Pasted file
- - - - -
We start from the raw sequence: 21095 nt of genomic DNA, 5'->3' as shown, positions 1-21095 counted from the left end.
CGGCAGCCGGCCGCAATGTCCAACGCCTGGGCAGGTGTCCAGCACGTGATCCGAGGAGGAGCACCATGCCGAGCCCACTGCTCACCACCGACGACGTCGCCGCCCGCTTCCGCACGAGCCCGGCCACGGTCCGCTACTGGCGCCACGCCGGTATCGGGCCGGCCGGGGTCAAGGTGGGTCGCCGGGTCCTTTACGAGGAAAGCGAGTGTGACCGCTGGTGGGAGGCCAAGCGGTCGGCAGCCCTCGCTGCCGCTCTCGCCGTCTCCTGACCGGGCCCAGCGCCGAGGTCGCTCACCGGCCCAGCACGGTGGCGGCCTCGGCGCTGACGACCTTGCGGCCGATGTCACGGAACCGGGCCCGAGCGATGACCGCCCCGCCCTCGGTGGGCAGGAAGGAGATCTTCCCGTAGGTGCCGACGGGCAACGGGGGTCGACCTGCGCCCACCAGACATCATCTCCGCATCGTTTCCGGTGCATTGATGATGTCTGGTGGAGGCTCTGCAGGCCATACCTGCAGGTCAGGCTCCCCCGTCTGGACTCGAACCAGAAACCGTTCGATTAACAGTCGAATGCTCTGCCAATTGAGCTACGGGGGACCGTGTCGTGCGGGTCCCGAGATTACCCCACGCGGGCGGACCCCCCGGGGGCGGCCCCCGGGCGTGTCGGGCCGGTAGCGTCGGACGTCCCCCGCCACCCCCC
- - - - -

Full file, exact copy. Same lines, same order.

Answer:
We start from the raw sequence: 21095 nt of genomic DNA, 5'->3' as shown, positions 1-21095 counted from the left end.
CGGCAGCCGGCCGCAATGTCCAACGCCTGGGCAGGTGTCCAGCACGTGATCCGAGGAGGAGCACCATGCCGAGCCCACTGCTCACCACCGACGACGTCGCCGCCCGCTTCCGCACGAGCCCGGCCACGGTCCGCTACTGGCGCCACGCCGGTATCGGGCCGGCCGGGGTCAAGGTGGGTCGCCGGGTCCTTTACGAGGAAAGCGAGTGTGACCGCTGGTGGGAGGCCAAGCGGTCGGCAGCCCTCGCTGCCGCTCTCGCCGTCTCCTGACCGGGCCCAGCGCCGAGGTCGCTCACCGGCCCAGCACGGTGGCGGCCTCGGCGCTGACGACCTTGCGGCCGATGTCACGGAACCGGGCCCGAGCGATGACCGCCCCGCCCTCGGTGGGCAGGAAGGAGATCTTCCCGTAGGTGCCGACGGGCAACGGGGGTCGACCTGCGCCCACCAGACATCATCTCCGCATCGTTTCCGGTGCATTGATGATGTCTGGTGGAGGCTCTGCAGGCCATACCTGCAGGTCAGGCTCCCCCGTCTGGACTCGAACCAGAAACCGTTCGATTAACAGTCGAATGCTCTGCCAATTGAGCTACGGGGGACCGTGTCGTGCGGGTCCCGAGATTACCCCACGCGGGCGGACCCCCCGGGGGCGGCCCCCGGGCGTGTCGGGCCGGTAGCGTCGGACGTCCCCCGCCACCCCCC